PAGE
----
Monday, November 24, 2008

A reduction in VAT is puerile politics and economic sabotage

The 'Golden Rule' has been ditched, and its remnants gilded with Keynesian spin. An imminent 45p rate of income tax for those earning more than £150,000 spells the end of New Labour and heralds a return of the spectre of the 70s. The party has reverted to type, as Cranmer always knew it would. Socialism brings nothing but communal misery.

Labour is supposed to be the ‘party of the poor’. It professes to be concerned with social justice and alleviating the plight of society's most vulnerable. But it is nothing of the sort. While unemployment reaches 2 million, and is projected to head inexorably towards 3 million by 2010; while house repossessions increase by 12 per cent, and are projected to make tens of thousands more homeless over the coming year; while the income of the nation’s poorest falls in real terms against rates of inflation higher than the increases in benefits or salaries; while thousands of families face a Christmas of worry about mortgage rates; while pensioners freeze, unable to heat their homes adequately due to spiralling fuel costs, it is reported that the Prime Minister and Chancellor of the Exchequer have decided to reduce VAT from 17.5 per cent to 15 per cent – the minimum permitted by EU directive – in order to ‘stimulate the economy’.

So, the chocolate bar in your Christmas stocking that would have cost you £1 will now only cost you 97.75p, which retailers will round up to 98p – that is, if they bother passing on the reduction at all. And if you buy quite few chocolate oranges, your savings could be as much as 10 or 15p. A litre of petrol might fall by a penny. Your bottle of wine might be 20p cheaper, or your average saving on a laptop might amount to £7.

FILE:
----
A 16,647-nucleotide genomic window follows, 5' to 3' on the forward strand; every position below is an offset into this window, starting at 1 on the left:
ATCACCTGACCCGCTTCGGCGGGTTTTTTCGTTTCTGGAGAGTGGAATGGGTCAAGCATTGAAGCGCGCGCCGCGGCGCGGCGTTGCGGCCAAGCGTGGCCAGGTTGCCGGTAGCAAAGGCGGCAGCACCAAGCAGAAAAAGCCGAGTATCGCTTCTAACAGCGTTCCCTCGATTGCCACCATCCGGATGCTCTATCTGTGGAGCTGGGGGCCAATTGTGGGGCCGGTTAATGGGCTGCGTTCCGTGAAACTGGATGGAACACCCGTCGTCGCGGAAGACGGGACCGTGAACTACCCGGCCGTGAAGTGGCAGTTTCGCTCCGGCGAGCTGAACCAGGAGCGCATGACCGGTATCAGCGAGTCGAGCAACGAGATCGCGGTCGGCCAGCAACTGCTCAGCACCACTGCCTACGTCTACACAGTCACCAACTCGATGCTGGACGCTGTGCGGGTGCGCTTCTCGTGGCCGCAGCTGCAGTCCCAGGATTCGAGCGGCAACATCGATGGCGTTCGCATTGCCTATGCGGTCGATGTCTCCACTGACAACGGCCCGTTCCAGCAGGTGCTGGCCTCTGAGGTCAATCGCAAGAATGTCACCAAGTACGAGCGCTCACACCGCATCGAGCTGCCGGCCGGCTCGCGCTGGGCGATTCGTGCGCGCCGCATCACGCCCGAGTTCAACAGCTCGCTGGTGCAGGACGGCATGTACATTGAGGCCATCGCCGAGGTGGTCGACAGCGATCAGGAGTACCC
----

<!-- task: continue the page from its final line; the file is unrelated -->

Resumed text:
This is paltry.

Cranmer is all for cutting taxes, but only when it is prudent to do so.

Reducing VAT at the present time is not only insulting to the intelligence; it fails to bring relief to the poorest in society in the same way as a cut in income tax (or a raising of the tax thresholds) would. And such a reduction in the burden of taxation would then leave people with more money to do with as they thought best. It would be tax relief to encourage individual financial responsibility. But the Chancellor’s ‘stimulus’ does not assist with personal debt repayment, and neither is it an encouragement to reduce that debt or to budget carefully for the future. In fact, it is designed to entice us to spend more, because the only people to benefit will be those who spend more. This ‘stimulus’ amounts to nothing more than more debt-fuelled growth, which is simply stoking those same high levels of debt which were the cause of the ‘credit crunch’ in the first place.

Cranmer is not remotely persuaded that retailers will go through a costly and time-consuming re-pricing exercise - especially so close to Christmas - or that businesses will be concerned to pass on such minuscule reductions for minimal gain to their customers. In fact, such a reduction in the turnover tax is likely to be pocketed by businesses, thus simply increasing their own profits.

As the nation’s debt reaches £100 billion, this impoverished Labour Government is bringing forward the Budget with a raft of announcements which will make next Christmas even more miserable, and the one after positively Dickensian (and not in the romantic sense).

What people need is security for the future, while these temporary measures simply white-wash over the nation’s crumbling finances and conceal the decay at the heart of Labour’s economic policy.

And the real worry is that a Conservative government, having won the coming general election on a narrative of ‘change’ and ‘hope’, will be faced with the harsh reality of balancing the books.

While Labour’s VAT reduction to 15 per cent will have little impact on people’s spending plans and will scarcely be noticed by the people, a Conservative VAT increase to 22.5 per cent in 2011 - to offset a budget deficit which is likely to be around £120 billion - will have considerable negative impact and will most certainly be noticed by the people. And neither will it be quickly forgotten – rather like VAT on fuel, or ‘Black Wednesday’.